Art therapy is based on the idea that the creative process of making art facilitates recovery and that it is a form of nonverbal communication of internal thoughts and feelings. It supports the belief that everyone has the capacity to express themselves using the creative process and that the aesthetic merits of the art produced is of less importance than the therapeutic process involved in making that art. Art therapy is a hybrid discipline based in both art and psychology. Art making is an innate human tendency and it has been argued that, like speech and tool-making, it can be used to define our species (1). The artist Adrian Hill is acknowledged to have been the first person to use the term to describe the therapeutic application of image making (2). For Hill, the value of art therapy was in completely engrossing the mind in the creative process, and allowing that creative energy to be released in the inhibited patient. A major difference between art therapy and other forms of communication is that other forms of communication use words and language as the primary means of communication whereas art therapy uses non-verbal forms of expression and communication such as painting, drawing, and photography. In most sessions, the focus is on one’s inner experiences, feelings, perceptions, and imagination. While art therapy can help one improve art skills and techniques, the focus is on exploring and expressing images that develop from within the person rather than on trying to draw objects that the person sees in the outside world.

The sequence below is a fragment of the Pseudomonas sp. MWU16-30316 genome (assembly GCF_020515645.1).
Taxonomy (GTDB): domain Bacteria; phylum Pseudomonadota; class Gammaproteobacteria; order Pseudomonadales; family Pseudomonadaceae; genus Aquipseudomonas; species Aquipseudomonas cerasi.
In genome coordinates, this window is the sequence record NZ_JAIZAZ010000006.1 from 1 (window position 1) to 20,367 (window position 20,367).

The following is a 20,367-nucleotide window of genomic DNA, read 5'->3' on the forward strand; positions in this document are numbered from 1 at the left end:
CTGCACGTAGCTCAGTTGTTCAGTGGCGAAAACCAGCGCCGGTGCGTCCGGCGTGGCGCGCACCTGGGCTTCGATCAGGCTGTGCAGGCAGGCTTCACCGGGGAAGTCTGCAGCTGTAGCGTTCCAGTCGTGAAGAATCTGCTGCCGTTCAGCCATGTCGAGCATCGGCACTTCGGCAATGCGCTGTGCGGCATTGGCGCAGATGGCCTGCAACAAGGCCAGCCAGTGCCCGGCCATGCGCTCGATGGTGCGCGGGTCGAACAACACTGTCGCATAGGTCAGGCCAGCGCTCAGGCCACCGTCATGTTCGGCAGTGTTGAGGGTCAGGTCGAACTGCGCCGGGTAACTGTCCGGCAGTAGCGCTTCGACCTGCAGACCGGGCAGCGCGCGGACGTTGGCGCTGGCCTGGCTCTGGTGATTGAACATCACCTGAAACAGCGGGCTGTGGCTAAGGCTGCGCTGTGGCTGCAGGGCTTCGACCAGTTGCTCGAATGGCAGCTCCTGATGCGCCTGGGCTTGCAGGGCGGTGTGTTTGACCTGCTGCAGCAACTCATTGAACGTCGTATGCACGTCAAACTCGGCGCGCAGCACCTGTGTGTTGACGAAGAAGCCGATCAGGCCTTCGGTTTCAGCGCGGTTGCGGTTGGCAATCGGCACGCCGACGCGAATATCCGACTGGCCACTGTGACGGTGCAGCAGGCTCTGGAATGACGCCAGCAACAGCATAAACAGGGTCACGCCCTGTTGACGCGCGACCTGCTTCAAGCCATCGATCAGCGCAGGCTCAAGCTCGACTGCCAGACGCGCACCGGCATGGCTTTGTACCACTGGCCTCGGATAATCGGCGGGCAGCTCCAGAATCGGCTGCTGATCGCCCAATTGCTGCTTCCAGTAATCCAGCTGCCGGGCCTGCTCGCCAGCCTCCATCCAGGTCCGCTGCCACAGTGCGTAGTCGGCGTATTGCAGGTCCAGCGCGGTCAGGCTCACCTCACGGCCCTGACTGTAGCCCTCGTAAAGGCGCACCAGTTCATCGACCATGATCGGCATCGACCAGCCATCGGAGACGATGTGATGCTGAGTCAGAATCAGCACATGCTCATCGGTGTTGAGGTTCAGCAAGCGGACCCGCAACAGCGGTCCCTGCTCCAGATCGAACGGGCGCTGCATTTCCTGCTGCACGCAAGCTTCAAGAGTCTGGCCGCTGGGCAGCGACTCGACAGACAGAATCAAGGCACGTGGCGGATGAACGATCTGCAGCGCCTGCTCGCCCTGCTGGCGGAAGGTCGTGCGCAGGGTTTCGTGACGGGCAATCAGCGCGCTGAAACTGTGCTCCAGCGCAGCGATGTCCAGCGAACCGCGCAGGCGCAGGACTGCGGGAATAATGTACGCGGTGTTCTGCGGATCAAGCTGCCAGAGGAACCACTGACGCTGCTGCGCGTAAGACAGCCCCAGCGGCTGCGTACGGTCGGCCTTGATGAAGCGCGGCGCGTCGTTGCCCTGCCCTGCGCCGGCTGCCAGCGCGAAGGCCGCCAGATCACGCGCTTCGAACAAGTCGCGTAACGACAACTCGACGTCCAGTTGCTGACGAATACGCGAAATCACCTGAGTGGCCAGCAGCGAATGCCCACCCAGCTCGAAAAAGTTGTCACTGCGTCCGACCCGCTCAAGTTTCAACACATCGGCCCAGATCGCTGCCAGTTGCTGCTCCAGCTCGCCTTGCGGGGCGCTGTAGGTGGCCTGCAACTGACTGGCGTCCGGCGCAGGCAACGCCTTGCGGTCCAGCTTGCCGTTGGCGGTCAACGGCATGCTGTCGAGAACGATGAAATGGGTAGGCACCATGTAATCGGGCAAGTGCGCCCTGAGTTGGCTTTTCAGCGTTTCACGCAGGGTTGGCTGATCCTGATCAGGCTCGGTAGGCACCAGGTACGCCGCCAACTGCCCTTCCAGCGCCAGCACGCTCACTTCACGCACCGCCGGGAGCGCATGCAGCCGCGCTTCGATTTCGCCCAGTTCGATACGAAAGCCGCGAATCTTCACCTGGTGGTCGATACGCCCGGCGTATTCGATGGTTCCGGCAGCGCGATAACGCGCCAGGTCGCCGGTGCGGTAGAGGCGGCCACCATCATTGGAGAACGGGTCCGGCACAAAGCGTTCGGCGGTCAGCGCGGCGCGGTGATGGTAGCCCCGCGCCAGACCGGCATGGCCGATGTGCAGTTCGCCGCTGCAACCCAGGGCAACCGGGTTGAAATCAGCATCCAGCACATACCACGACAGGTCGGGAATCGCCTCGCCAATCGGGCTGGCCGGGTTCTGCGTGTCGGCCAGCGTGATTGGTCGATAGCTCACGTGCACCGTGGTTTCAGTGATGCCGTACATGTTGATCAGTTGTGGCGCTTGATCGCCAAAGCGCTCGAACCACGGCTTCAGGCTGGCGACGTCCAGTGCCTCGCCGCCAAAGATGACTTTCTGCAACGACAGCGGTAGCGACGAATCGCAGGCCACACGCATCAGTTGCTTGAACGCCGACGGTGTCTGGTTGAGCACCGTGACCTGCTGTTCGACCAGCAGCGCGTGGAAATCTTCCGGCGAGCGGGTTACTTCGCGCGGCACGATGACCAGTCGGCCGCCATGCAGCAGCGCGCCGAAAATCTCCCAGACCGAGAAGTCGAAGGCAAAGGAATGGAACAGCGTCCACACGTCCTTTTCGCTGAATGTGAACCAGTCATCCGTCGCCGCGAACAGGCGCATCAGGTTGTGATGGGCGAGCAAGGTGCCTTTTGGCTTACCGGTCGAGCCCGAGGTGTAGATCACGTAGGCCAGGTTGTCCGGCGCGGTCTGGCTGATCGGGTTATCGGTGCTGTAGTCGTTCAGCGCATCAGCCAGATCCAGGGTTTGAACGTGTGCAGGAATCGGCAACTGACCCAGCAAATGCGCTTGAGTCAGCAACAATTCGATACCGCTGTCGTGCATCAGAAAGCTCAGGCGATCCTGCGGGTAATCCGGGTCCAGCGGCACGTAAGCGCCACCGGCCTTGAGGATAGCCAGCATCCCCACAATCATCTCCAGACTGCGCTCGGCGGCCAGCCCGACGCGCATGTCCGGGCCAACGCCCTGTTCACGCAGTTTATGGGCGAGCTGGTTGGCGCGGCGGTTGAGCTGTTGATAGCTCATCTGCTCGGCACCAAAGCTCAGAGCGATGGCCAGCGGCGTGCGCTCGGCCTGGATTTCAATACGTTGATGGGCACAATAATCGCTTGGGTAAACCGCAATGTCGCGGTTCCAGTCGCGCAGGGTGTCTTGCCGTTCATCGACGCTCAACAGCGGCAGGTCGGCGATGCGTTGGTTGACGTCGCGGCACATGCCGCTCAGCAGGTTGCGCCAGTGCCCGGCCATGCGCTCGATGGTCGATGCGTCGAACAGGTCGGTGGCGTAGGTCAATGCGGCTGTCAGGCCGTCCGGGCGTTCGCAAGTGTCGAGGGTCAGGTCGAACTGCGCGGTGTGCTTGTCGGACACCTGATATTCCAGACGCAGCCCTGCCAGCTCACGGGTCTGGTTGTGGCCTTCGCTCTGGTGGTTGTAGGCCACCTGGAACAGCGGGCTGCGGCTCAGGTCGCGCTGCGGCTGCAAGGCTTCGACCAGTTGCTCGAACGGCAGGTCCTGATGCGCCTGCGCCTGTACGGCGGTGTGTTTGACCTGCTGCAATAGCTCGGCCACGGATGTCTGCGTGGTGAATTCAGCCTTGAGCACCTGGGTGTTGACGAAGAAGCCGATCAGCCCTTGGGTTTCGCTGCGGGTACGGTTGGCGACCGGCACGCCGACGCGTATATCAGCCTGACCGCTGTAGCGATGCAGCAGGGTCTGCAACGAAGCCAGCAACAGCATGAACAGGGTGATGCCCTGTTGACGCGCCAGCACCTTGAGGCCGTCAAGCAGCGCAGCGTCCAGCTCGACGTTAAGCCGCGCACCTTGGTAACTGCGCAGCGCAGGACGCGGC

1. Malchiodi, C. A. (2012). Handbook of art therapy. 2nd ed. New York: Guilford Press.
2. Hill, A. (1945) Art versus illness, a story of art therapy,. London: G. Allen and Unwin.